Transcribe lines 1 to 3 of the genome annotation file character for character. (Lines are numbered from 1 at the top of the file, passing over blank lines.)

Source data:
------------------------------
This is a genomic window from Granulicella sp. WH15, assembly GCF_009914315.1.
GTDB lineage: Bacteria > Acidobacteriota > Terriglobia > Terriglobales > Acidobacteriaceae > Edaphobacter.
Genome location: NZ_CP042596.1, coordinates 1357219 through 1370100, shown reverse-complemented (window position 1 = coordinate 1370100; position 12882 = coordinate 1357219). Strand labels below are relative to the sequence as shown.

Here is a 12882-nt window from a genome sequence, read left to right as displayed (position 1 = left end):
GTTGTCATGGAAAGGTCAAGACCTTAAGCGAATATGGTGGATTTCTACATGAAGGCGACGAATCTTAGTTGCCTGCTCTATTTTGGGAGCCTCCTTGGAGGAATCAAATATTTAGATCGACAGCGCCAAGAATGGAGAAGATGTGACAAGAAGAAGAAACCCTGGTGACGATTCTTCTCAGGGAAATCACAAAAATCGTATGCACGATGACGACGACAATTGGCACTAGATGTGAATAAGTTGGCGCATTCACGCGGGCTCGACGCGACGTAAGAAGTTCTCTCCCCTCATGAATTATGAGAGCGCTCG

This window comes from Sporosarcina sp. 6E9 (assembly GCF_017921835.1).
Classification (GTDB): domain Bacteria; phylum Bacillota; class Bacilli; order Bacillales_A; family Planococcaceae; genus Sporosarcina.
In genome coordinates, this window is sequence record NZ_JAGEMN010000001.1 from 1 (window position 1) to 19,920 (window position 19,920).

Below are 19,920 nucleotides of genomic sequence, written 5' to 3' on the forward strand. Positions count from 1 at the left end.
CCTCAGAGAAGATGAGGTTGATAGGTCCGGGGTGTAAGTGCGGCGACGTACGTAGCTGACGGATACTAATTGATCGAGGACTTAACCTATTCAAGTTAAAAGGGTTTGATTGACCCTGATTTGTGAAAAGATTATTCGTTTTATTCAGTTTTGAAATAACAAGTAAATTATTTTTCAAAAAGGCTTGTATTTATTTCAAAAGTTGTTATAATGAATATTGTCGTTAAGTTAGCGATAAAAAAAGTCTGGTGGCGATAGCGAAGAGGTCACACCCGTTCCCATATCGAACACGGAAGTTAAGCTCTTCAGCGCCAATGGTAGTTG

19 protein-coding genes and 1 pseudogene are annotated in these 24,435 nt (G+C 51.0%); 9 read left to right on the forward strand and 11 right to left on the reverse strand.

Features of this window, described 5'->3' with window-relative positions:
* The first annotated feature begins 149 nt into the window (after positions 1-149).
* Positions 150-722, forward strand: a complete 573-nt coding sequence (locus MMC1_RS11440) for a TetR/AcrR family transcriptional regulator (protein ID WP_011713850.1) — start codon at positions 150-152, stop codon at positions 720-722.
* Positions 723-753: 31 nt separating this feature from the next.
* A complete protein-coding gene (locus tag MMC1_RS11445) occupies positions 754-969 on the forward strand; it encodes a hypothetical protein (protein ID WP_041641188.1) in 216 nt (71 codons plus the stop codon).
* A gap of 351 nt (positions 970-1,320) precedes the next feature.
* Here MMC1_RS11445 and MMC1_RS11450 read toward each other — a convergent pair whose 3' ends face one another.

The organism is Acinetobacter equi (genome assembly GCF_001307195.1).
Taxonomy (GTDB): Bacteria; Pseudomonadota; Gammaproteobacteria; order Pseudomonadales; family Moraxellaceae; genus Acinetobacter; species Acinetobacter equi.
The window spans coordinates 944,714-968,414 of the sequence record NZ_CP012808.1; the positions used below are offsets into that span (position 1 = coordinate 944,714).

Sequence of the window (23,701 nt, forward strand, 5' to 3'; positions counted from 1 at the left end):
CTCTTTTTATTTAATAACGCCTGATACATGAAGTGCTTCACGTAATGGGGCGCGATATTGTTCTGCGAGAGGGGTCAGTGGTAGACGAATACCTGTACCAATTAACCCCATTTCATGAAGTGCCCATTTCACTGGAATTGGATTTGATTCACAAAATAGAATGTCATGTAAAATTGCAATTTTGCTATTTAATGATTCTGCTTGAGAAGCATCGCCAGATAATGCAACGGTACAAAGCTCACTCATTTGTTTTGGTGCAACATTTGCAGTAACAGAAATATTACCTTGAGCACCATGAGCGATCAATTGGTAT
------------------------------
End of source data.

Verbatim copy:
This is a genomic window from Granulicella sp. WH15, assembly GCF_009914315.1.
GTDB lineage: Bacteria > Acidobacteriota > Terriglobia > Terriglobales > Acidobacteriaceae > Edaphobacter.
Genome location: NZ_CP042596.1, coordinates 1357219 through 1370100, shown reverse-complemented (window position 1 = coordinate 1370100; position 12882 = coordinate 1357219). Strand labels below are relative to the sequence as shown.